3 Credit Card Products You Should Avoid

Credit card companies try to get you to sign up for secondary products and services, often forms of insurance or new and convenient ways for you to get at your credit and use it.

These services are lucrative for the card issuers, but are not in your best interest.

Here are three credit card products you should avoid:

Credit Alert Monitoring

One regular pitch is for credit alert monitoring that helps protect against identity theft.  The service costs upwards of $17.99 per month and includes online access to your credit report and credit score from Equifax Canada.

The service claims to proactively monitor, manage and protect your credit and identity information and can detect early signs of fraudulent activity.

Many credit card issuers offer this service, as do the credit bureaus – Equifax and TransUnion.

Credit alert monitoring is expensive and unnecessary.  You can get a free copy of your credit report once a year and you can get instant access to your credit report and credit score online for less than $25.

Balance protection insurance

Another frequently marketed product from credit card issuers is balance protection insurance.

For a cost of 99 cents per $100 of the average daily balance you can protect your credit rating against unexpected job loss or disability.

Related: Best Balance Transfer Credit Cards In Canada

You might willingly agree to add this protection to your credit card thinking that because you pay your balance in full each month you’ll avoid the fee.  Not so.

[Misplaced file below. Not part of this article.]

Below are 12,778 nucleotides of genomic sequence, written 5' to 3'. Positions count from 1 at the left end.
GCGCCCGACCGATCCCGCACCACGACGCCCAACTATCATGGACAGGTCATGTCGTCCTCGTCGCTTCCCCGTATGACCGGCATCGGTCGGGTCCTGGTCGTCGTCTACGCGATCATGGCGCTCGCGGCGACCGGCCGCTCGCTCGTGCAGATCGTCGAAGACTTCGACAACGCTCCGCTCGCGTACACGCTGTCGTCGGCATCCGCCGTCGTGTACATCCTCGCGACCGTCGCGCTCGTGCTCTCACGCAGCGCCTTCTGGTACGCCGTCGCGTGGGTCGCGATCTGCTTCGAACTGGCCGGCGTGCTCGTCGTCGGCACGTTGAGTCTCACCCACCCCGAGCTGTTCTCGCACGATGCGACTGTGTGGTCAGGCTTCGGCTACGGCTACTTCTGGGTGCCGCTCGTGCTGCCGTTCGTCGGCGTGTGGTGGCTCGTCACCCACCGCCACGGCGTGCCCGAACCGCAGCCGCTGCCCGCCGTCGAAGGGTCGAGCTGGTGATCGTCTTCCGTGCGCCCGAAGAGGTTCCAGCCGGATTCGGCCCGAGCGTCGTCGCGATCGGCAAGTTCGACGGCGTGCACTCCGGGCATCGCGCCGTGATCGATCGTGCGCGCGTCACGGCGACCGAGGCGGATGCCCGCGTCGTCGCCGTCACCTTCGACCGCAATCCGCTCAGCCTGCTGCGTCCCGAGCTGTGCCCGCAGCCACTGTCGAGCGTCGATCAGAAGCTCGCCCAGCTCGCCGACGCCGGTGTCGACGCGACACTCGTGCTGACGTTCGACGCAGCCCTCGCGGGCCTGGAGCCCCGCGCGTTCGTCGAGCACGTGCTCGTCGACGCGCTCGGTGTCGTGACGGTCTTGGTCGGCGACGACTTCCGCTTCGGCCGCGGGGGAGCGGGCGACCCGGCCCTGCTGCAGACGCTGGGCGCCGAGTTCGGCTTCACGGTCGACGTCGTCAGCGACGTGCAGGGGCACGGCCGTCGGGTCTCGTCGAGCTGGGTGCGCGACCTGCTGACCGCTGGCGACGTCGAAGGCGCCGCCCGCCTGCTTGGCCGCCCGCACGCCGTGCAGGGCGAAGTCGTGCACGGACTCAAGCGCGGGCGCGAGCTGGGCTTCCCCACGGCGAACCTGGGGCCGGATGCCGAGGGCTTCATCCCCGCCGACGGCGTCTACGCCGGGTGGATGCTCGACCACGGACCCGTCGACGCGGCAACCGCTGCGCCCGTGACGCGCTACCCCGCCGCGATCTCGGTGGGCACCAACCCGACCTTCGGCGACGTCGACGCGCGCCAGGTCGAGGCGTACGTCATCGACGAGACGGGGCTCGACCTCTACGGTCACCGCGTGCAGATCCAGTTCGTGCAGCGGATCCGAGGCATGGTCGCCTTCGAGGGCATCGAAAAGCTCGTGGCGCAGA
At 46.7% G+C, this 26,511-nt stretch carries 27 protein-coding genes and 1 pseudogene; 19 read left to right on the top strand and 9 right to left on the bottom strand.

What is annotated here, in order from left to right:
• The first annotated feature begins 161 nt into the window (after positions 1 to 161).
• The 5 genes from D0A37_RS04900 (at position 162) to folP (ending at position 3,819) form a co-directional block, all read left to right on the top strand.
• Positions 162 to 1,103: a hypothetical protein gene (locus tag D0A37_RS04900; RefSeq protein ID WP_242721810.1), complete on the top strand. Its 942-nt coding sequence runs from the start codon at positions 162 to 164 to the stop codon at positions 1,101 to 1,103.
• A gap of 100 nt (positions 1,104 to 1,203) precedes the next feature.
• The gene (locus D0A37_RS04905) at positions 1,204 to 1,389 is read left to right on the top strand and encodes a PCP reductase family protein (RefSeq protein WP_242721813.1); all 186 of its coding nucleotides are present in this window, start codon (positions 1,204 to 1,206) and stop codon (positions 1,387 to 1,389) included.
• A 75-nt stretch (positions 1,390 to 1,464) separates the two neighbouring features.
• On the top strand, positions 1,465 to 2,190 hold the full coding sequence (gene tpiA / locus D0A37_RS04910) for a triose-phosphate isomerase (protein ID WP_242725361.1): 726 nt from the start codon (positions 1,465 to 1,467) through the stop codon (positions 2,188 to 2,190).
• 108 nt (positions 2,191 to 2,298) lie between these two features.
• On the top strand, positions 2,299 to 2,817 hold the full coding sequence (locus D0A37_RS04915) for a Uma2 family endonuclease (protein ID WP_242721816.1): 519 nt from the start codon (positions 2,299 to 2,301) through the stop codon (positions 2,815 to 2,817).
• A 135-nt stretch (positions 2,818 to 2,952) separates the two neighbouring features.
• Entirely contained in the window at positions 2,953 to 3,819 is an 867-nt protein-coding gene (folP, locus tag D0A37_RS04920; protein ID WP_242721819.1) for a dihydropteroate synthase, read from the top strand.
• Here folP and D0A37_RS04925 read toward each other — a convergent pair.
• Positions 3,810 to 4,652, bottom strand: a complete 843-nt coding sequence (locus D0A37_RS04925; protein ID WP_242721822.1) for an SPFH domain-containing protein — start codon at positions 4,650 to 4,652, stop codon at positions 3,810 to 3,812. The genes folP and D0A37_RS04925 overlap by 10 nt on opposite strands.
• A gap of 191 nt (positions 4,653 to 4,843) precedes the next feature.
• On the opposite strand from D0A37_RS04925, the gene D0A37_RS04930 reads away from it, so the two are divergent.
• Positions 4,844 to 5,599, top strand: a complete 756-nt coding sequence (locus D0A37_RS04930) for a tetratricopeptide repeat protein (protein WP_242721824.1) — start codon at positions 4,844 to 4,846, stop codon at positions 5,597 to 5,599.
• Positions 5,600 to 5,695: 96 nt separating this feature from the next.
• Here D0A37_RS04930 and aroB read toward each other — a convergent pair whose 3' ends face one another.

The fee is based on the amount owing on your statement due date, or on your average daily balance, depending on the card issuer.

Balance protection insurance should be avoided.  Just like with mortgage life insurance, this product is aggressively marketed to unsuspecting customers.

You’re much better off keeping a small emergency fund and having proper term life insurance and disability insurance.

Access cheques

Most credit card issuers like to send out access cheques hoping you’ll use them to pay off balances from other credit cards or that you’ll find some other use for the cash.

The marketing material I’ve seen suggests you can use the access cheques for:

  • Visiting friends and family – create some memories that will last a lifetime.
  • Holiday shopping – the people you care about deserve the best.
  • Planning a summer getaway – you work hard; treat yourself and your family to a holiday

Sounds like a bad idea. The annual interest rate for access cheque balances is around 19.99%.

Related: Why A Mortgage Payment Vacation Is A Bad Idea

The transaction fee for access cheques is 1% of each transaction amount, with a minimum fee of $7.50.

Final Thoughts

Credit card issuers prey on unsuspecting customers by aggressively promoting products that aren’t in your best interest.

Whether you diligently pay off your credit card or you carry a balance from month-to-month, you should avoid these credit card products at all costs.

If you’ve been misled into buying something like credit alert monitoring or balance protection insurance, call your credit card issuer and cancel it immediately.

  • Check out this CBC Marketplace reportIs credit balance insurance worthwhile?

When used responsibly, credit cards are a good financial tool that can help you budget effectively, manage your cash-flow, and earn rewards.

Related: Top Cash Back Credit Cards In Canada